Web2Ireland, PaddysValley, OpenCoffee, BarCamp Ireland, PodCamp, TechLudd, Ireland Inc., Startup Ireland, whatevernext? Too many yet not enough. All great ideas and all will make Ireland better. But…
Despite all the groups and all their aspirations it’s the same ding dong at the end of the day: There are a core number of people that shut up and do and far too many that talk and do no more and then bitch and whine when they don’t like what they are being spoonfed. Look at the overlap with all of these groups above. No, not with those that attend their events but those that do any kind of work organising them or even help out in a small way. The numbers are tiny. They barely increase year on year. I said the same about the same old faces at BarCamps. It’s time to get out and push.
I’ve put my time into the BarCamps and the PaddysValleys, broke my arse for Paddy’s Valley (at a time when I never realised it but I was seriously ill) and so now my lot is done. I’m retired until such a time as all the talkers start becoming doers. No I won’t join your group as it means me getting fed up with inaction and doing the heavy lifting, no I won’t spend hours on conference calls giving up my time for the benefit of others who don’t have time to organise their own stuff. Get out and push.
I think it’s time that people gave back without having to be asked. I’m also starting to think that those that do the work til now maybe have to start being more strict with their generosity because it seems the Joe Drumgooles, the Conor O’Neills, the Fergus Burns’, the Ken McGuires, the Keith Bohannas, the Paul Walshs, the Elly Parkers, the James Corbetts etc. are spoiling people here by always coming forward and are almost expected to do all the work. However I also think anyone that stands up and wants to do something either via an existing group or a new one should be encouraged and let them talk less and do something. So yeah, get out and push and maybe let the others rest for a while.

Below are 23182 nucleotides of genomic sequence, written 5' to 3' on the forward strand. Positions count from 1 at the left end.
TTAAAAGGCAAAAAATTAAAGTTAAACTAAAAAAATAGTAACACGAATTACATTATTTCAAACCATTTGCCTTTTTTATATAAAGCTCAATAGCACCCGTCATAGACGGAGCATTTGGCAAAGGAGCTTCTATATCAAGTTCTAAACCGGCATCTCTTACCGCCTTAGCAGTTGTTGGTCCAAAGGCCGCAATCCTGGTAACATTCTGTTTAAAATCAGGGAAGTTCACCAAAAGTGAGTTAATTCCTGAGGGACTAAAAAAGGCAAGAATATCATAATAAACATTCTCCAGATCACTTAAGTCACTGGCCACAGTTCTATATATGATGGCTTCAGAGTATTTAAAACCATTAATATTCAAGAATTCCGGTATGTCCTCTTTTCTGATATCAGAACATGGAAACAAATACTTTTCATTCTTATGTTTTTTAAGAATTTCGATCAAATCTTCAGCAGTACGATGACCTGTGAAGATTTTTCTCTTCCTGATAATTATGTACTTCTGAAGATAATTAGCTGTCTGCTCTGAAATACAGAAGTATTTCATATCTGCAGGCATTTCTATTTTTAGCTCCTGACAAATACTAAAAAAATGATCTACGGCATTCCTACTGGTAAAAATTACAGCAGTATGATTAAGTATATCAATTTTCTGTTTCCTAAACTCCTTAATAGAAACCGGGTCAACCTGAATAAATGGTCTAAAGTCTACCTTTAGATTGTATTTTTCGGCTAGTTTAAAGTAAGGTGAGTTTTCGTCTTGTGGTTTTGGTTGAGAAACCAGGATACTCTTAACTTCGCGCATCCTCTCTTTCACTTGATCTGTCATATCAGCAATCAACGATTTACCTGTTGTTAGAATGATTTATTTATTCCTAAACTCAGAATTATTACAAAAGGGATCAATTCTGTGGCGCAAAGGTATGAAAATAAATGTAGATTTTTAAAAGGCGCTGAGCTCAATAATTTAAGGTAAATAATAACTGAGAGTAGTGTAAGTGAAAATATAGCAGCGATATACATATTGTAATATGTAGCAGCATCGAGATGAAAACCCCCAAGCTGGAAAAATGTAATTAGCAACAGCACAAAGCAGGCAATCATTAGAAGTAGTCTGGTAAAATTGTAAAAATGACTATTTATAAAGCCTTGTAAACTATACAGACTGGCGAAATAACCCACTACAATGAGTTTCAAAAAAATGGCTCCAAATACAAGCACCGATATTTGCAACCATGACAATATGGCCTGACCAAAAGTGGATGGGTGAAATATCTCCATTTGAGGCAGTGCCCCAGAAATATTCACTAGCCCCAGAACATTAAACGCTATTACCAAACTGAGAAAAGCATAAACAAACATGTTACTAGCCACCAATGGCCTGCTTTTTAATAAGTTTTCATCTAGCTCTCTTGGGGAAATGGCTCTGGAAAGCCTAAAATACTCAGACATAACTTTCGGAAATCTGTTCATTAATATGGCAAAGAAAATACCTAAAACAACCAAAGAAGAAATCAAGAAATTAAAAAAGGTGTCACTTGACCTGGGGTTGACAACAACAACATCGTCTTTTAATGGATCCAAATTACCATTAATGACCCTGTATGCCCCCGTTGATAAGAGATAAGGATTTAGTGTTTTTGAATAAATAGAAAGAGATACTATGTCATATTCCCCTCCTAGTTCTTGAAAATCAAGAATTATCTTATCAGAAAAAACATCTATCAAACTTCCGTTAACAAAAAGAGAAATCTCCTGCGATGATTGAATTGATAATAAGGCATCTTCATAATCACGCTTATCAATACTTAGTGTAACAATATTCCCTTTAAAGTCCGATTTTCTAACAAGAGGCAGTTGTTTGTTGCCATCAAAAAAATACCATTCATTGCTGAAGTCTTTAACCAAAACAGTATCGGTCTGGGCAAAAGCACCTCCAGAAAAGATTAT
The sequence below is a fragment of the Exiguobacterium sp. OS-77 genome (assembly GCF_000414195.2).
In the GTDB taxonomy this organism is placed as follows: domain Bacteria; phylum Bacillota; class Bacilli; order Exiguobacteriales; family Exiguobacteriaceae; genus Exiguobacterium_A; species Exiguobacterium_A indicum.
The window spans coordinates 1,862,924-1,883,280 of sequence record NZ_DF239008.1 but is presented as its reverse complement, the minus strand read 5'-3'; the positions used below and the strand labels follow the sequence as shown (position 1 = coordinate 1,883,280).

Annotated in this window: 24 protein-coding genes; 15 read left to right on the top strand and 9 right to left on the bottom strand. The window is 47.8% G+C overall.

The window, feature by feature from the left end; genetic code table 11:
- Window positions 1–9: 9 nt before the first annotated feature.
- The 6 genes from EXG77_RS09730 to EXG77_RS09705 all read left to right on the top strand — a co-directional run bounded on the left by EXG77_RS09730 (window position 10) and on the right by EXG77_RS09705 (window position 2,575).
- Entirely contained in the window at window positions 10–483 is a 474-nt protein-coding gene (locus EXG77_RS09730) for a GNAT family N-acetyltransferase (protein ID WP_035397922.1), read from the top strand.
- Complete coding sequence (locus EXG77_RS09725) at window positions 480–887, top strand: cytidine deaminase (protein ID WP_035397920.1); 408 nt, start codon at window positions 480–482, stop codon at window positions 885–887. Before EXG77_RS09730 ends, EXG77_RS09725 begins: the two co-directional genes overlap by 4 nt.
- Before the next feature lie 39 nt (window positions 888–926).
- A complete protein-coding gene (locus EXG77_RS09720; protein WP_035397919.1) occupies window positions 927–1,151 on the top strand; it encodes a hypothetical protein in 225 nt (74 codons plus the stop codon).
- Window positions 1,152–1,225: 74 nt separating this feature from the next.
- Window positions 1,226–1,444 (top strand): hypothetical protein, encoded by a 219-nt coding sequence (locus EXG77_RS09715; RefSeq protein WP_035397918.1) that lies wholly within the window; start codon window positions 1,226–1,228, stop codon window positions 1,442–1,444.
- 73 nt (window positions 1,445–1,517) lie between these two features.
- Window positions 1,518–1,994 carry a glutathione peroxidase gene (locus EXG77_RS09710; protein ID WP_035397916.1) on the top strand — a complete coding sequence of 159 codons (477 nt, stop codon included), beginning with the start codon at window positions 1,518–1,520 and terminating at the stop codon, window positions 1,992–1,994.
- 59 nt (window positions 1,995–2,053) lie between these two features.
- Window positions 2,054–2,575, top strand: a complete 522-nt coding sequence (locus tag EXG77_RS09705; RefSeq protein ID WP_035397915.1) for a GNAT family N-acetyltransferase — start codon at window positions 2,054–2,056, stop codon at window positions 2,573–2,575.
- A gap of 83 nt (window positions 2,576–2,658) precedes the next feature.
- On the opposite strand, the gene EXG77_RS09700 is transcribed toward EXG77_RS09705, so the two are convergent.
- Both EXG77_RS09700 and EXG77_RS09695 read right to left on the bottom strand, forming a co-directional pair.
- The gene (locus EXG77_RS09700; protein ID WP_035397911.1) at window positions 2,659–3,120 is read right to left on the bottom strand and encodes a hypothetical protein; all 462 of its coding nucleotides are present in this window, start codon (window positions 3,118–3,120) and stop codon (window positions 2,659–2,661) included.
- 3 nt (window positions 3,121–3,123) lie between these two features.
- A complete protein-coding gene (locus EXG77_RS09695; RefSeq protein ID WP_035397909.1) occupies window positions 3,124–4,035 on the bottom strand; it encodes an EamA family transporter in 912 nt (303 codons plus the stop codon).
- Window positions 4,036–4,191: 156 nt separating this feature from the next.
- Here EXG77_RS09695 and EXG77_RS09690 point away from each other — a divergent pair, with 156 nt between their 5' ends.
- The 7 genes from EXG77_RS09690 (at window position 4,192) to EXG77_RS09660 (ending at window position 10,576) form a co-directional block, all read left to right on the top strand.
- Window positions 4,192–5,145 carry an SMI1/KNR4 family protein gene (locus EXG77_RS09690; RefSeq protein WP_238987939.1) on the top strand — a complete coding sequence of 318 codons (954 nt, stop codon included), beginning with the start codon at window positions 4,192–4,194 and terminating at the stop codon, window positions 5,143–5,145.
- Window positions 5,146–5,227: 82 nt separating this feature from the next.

And how do you get out and push?
You can start in the morning by signing up to the next BarCamp to give a talk or to volunteer a worthwhile chunk of your time to the organisation of it. You can start your own BarCamp anywhere. You can do it without demoing your product or talking up your companies services. Maybe take the ShareIT idea I started and do one for your local area. Why not contact your local Enterprise Board and offer to give a free talk at one of their events? Why not actually use an OpenCoffee event (Which you can start locally) to give a quick tutorial on something. Or the list at the start of the post has groups that all need volunteers and people that do. Join one and get out and push. Don’t have the time, neither do any of the people I mentioned but they make time. Get out and push.
Well said young man!
Look after yourself and stay well.
Well said Damien! I agree absolutely…
Of course, Mulley is spot on gently drawing our attention back to what is actually important to the community: individual input.
I have to say I remain in awe of the BarCamp blueprint (a blueprint that I think underlies all the other groups listed anyway).
After “Robert’s Rules of Order” I can’t imagine a more significant advance in nurturing groups and protecting them from their own worst enemy: themselves.
To start or participate or attend a barcamp or barcamp-style event, nobody needs anybody’s imprimatur. This keeps is healthy and fresh. And the “Rule of 2 feet” means you don’t have to endure anything you don’t like. Which means everyone gets what they want. And if they don’t, they have only themselves to blame.
There’s a whole lot of wisdom packed into those 2 principles alone.
Perhaps we should be careful of diluting them.